In 1992, the Connecticut Department of Public Health found that hiring a state-level perinatal coordinator led to significantly better compliance with the recommendation to administer hepatitis B immune globulin (HBIG) than followup by local health departments. They also found that completion of the three-dose vaccination series was higher in cases followed by the state coordinator than in those followed by local public-health officials (CDC, 1996).

Two major problems occur in the identification and management of possible cases (see Box 2-6). The first involves linking pregnancy status with positive HBsAg laboratory reports on females of child-bearing age in a timely manner. In 2005, the Advisory Committee on Immunization Practices called for improving prevention of perinatal and early childhood HBV transmission by improving laws and regulations to improve identification of HBsAg-positive and HBsAg-undetermined mothers (Mast et al., 2005).

BOX 2-6

CDC Perinatal Hepatitis B Virus Infection Case Definition

Clinical description

Perinatal hepatitis B in the newborn may range from asymptomatic to fulminant hepatitis.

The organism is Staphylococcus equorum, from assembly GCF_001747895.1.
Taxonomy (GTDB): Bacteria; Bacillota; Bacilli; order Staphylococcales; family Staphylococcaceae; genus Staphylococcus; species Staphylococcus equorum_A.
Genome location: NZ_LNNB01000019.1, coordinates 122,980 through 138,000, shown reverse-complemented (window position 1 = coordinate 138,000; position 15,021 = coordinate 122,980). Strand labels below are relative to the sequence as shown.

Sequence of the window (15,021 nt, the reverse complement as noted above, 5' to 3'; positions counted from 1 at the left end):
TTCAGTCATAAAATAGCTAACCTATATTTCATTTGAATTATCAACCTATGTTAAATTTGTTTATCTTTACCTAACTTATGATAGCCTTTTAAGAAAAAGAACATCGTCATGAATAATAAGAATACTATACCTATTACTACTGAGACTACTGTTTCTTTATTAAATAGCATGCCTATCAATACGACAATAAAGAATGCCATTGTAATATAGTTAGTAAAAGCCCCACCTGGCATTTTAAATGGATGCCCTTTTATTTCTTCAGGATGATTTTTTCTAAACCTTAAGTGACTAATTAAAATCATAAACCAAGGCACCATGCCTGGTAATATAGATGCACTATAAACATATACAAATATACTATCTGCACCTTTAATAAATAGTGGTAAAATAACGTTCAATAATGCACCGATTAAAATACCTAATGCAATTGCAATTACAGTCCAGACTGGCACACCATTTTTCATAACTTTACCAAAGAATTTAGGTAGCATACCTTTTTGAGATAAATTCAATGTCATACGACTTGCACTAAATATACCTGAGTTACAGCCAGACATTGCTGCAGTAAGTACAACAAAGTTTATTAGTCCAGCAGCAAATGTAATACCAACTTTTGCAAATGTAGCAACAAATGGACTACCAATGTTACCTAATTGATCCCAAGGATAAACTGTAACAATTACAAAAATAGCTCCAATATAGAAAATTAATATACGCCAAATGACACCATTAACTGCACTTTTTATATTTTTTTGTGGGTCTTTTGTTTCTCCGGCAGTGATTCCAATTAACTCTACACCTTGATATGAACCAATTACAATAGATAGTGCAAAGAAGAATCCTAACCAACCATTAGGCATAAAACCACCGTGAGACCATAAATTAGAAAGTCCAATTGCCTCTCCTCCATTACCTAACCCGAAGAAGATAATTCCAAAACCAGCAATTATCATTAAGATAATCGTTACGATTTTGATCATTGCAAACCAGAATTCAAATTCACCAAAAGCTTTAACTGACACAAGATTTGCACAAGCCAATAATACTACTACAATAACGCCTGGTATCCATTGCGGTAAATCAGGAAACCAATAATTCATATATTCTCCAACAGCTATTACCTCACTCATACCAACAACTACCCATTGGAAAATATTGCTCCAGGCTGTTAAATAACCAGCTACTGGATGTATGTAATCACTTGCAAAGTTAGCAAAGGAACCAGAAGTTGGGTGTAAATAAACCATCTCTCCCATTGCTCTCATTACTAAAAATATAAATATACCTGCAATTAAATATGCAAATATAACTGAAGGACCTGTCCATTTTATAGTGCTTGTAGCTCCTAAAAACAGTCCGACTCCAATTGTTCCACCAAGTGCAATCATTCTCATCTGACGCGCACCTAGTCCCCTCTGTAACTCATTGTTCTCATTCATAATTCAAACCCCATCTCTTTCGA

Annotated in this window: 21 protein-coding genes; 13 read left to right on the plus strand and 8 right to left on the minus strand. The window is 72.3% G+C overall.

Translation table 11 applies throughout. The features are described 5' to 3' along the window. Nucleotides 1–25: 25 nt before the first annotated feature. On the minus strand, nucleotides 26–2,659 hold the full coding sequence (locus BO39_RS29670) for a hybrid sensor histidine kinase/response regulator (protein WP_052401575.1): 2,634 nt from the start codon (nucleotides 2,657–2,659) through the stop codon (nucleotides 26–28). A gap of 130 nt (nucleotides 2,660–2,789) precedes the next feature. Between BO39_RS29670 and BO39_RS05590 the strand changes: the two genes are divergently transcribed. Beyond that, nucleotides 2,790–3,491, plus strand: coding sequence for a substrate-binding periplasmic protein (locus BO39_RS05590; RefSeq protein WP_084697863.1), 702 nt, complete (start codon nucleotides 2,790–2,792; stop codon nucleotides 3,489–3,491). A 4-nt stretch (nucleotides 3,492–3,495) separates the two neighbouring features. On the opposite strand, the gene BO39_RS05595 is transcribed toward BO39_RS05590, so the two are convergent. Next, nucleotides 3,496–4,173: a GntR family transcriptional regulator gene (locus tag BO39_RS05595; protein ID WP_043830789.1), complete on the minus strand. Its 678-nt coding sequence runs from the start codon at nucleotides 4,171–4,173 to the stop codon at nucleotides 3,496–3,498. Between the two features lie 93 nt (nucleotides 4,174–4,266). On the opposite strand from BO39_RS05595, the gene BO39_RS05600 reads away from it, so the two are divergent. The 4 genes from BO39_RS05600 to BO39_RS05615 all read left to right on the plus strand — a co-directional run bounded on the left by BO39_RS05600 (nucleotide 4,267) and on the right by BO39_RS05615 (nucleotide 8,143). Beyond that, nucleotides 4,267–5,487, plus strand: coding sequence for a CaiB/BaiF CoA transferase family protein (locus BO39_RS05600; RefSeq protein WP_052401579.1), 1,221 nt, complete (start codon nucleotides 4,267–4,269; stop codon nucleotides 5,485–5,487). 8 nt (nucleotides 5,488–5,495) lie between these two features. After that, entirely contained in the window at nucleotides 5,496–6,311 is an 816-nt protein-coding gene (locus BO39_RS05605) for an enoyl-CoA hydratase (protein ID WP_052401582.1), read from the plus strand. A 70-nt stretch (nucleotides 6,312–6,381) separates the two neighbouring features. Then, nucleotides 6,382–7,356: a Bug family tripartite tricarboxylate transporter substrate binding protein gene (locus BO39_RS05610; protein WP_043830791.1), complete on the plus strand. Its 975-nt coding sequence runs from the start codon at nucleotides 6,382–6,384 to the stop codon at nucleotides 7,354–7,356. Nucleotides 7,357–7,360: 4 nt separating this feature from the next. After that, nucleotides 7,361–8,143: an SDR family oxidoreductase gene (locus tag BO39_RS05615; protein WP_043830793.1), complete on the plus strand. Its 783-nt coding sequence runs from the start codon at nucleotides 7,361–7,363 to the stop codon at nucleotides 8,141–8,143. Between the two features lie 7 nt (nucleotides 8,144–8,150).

Laboratory criteria

HBsAg positive


Case classification

HBsAg positivity in any infant aged >1–24 months who was born in the United States or in US territories to an HBsAg-positive mother


Comment: Infants born to HBsAg-positive mothers should receive hepatitis B immune globulin (HBIG) and the first dose of hepatitis B vaccine within 12 hours of birth, followed by the second and third doses of vaccine at 1 and 6 months of age, respectively. Postvaccination testing for HBsAg and anti-HBs (antibody to HBsAg) is recommended from 3 to 6 months following completion of the vaccine series. If HBIG and the initial dose of vaccine are delayed for >1 month after birth, testing for HBsAg may determine if the infant is already infected.


Abbreviations: CDC, Centers for Disease Control and Prevention; HBsAg, hepatitis B surface antigen; anti-HBs, antibody to HBsAg; HBIG, hepatitis B immune globulin.

SOURCE: CDC, 2009a.



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